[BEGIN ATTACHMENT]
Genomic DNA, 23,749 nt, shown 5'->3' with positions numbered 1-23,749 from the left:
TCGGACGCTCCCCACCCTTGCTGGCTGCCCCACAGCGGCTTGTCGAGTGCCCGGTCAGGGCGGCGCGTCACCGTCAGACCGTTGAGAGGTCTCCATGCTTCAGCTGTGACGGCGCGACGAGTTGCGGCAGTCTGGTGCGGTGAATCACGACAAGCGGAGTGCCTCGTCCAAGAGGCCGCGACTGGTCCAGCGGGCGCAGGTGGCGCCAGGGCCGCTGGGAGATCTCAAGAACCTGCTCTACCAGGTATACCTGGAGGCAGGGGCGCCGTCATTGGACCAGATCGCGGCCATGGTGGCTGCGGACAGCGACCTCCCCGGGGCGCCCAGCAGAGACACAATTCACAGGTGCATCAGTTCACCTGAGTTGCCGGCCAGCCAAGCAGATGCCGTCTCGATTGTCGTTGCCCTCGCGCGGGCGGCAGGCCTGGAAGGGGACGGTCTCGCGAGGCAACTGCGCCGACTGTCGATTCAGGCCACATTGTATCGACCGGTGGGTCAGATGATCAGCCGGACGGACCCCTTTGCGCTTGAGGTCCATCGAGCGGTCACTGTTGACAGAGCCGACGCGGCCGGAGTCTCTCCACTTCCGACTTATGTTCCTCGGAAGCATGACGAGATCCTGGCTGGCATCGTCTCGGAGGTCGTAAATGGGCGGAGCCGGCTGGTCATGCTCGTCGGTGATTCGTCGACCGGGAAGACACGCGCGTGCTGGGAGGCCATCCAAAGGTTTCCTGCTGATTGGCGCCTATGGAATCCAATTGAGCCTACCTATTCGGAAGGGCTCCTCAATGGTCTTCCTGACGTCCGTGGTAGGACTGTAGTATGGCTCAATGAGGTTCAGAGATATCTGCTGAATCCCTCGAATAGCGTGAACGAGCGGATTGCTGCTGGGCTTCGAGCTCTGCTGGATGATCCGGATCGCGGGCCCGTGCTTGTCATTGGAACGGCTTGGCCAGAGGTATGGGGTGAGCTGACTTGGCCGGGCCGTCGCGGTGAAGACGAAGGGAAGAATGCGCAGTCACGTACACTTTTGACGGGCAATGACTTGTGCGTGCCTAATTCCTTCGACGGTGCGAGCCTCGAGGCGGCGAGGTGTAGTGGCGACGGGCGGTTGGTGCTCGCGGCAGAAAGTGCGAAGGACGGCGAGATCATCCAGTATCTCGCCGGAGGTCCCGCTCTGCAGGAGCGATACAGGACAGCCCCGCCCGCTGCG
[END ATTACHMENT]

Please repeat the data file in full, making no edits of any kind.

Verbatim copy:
Genomic DNA, 23,749 nt, shown 5'->3' with positions numbered 1-23,749 from the left:
TCGGACGCTCCCCACCCTTGCTGGCTGCCCCACAGCGGCTTGTCGAGTGCCCGGTCAGGGCGGCGCGTCACCGTCAGACCGTTGAGAGGTCTCCATGCTTCAGCTGTGACGGCGCGACGAGTTGCGGCAGTCTGGTGCGGTGAATCACGACAAGCGGAGTGCCTCGTCCAAGAGGCCGCGACTGGTCCAGCGGGCGCAGGTGGCGCCAGGGCCGCTGGGAGATCTCAAGAACCTGCTCTACCAGGTATACCTGGAGGCAGGGGCGCCGTCATTGGACCAGATCGCGGCCATGGTGGCTGCGGACAGCGACCTCCCCGGGGCGCCCAGCAGAGACACAATTCACAGGTGCATCAGTTCACCTGAGTTGCCGGCCAGCCAAGCAGATGCCGTCTCGATTGTCGTTGCCCTCGCGCGGGCGGCAGGCCTGGAAGGGGACGGTCTCGCGAGGCAACTGCGCCGACTGTCGATTCAGGCCACATTGTATCGACCGGTGGGTCAGATGATCAGCCGGACGGACCCCTTTGCGCTTGAGGTCCATCGAGCGGTCACTGTTGACAGAGCCGACGCGGCCGGAGTCTCTCCACTTCCGACTTATGTTCCTCGGAAGCATGACGAGATCCTGGCTGGCATCGTCTCGGAGGTCGTAAATGGGCGGAGCCGGCTGGTCATGCTCGTCGGTGATTCGTCGACCGGGAAGACACGCGCGTGCTGGGAGGCCATCCAAAGGTTTCCTGCTGATTGGCGCCTATGGAATCCAATTGAGCCTACCTATTCGGAAGGGCTCCTCAATGGTCTTCCTGACGTCCGTGGTAGGACTGTAGTATGGCTCAATGAGGTTCAGAGATATCTGCTGAATCCCTCGAATAGCGTGAACGAGCGGATTGCTGCTGGGCTTCGAGCTCTGCTGGATGATCCGGATCGCGGGCCCGTGCTTGTCATTGGAACGGCTTGGCCAGAGGTATGGGGTGAGCTGACTTGGCCGGGCCGTCGCGGTGAAGACGAAGGGAAGAATGCGCAGTCACGTACACTTTTGACGGGCAATGACTTGTGCGTGCCTAATTCCTTCGACGGTGCGAGCCTCGAGGCGGCGAGGTGTAGTGGCGACGGGCGGTTGGTGCTCGCGGCAGAAAGTGCGAAGGACGGCGAGATCATCCAGTATCTCGCCGGAGGTCCCGCTCTGCAGGAGCGATACAGGACAGCCCCGCCCGCTGCG